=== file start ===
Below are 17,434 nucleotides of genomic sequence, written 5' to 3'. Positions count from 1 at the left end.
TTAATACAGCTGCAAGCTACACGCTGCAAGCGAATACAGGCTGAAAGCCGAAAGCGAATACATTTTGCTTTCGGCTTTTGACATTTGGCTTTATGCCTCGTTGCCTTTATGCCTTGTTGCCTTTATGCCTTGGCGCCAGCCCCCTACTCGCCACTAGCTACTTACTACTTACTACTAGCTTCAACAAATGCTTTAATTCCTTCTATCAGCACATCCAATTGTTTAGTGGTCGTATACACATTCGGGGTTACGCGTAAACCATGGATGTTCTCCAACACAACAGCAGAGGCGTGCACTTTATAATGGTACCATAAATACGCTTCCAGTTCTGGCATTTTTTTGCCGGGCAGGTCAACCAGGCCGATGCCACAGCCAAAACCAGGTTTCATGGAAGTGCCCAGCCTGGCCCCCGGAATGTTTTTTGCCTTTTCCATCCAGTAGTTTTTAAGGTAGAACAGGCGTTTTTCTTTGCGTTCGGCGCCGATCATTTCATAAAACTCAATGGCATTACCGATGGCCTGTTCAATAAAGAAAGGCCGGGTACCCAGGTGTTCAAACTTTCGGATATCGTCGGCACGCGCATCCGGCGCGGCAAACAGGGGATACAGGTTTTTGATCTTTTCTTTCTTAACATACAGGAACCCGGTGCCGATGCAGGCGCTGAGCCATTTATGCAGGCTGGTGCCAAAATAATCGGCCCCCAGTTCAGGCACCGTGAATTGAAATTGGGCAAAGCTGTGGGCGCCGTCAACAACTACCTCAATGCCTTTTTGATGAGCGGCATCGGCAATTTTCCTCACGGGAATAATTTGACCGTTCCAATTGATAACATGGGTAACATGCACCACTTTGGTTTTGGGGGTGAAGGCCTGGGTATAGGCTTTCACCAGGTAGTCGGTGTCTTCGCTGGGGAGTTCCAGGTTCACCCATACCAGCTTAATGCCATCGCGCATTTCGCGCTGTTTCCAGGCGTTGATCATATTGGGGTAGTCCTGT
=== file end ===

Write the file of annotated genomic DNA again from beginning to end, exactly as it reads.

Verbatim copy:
Below are 17,434 nucleotides of genomic sequence, written 5' to 3'. Positions count from 1 at the left end.
TTAATACAGCTGCAAGCTACACGCTGCAAGCGAATACAGGCTGAAAGCCGAAAGCGAATACATTTTGCTTTCGGCTTTTGACATTTGGCTTTATGCCTCGTTGCCTTTATGCCTTGTTGCCTTTATGCCTTGGCGCCAGCCCCCTACTCGCCACTAGCTACTTACTACTTACTACTAGCTTCAACAAATGCTTTAATTCCTTCTATCAGCACATCCAATTGTTTAGTGGTCGTATACACATTCGGGGTTACGCGTAAACCATGGATGTTCTCCAACACAACAGCAGAGGCGTGCACTTTATAATGGTACCATAAATACGCTTCCAGTTCTGGCATTTTTTTGCCGGGCAGGTCAACCAGGCCGATGCCACAGCCAAAACCAGGTTTCATGGAAGTGCCCAGCCTGGCCCCCGGAATGTTTTTTGCCTTTTCCATCCAGTAGTTTTTAAGGTAGAACAGGCGTTTTTCTTTGCGTTCGGCGCCGATCATTTCATAAAACTCAATGGCATTACCGATGGCCTGTTCAATAAAGAAAGGCCGGGTACCCAGGTGTTCAAACTTTCGGATATCGTCGGCACGCGCATCCGGCGCGGCAAACAGGGGATACAGGTTTTTGATCTTTTCTTTCTTAACATACAGGAACCCGGTGCCGATGCAGGCGCTGAGCCATTTATGCAGGCTGGTGCCAAAATAATCGGCCCCCAGTTCAGGCACCGTGAATTGAAATTGGGCAAAGCTGTGGGCGCCGTCAACAACTACCTCAATGCCTTTTTGATGAGCGGCATCGGCAATTTTCCTCACGGGAATAATTTGACCGTTCCAATTGATAACATGGGTAACATGCACCACTTTGGTTTTGGGGGTGAAGGCCTGGGTATAGGCTTTCACCAGGTAGTCGGTGTCTTCGCTGGGGAGTTCCAGGTTCACCCATACCAGCTTAATGCCATCGCGCATTTCGCGCTGTTTCCAGGCGTTGATCATATTGGGGTAGTCCTGT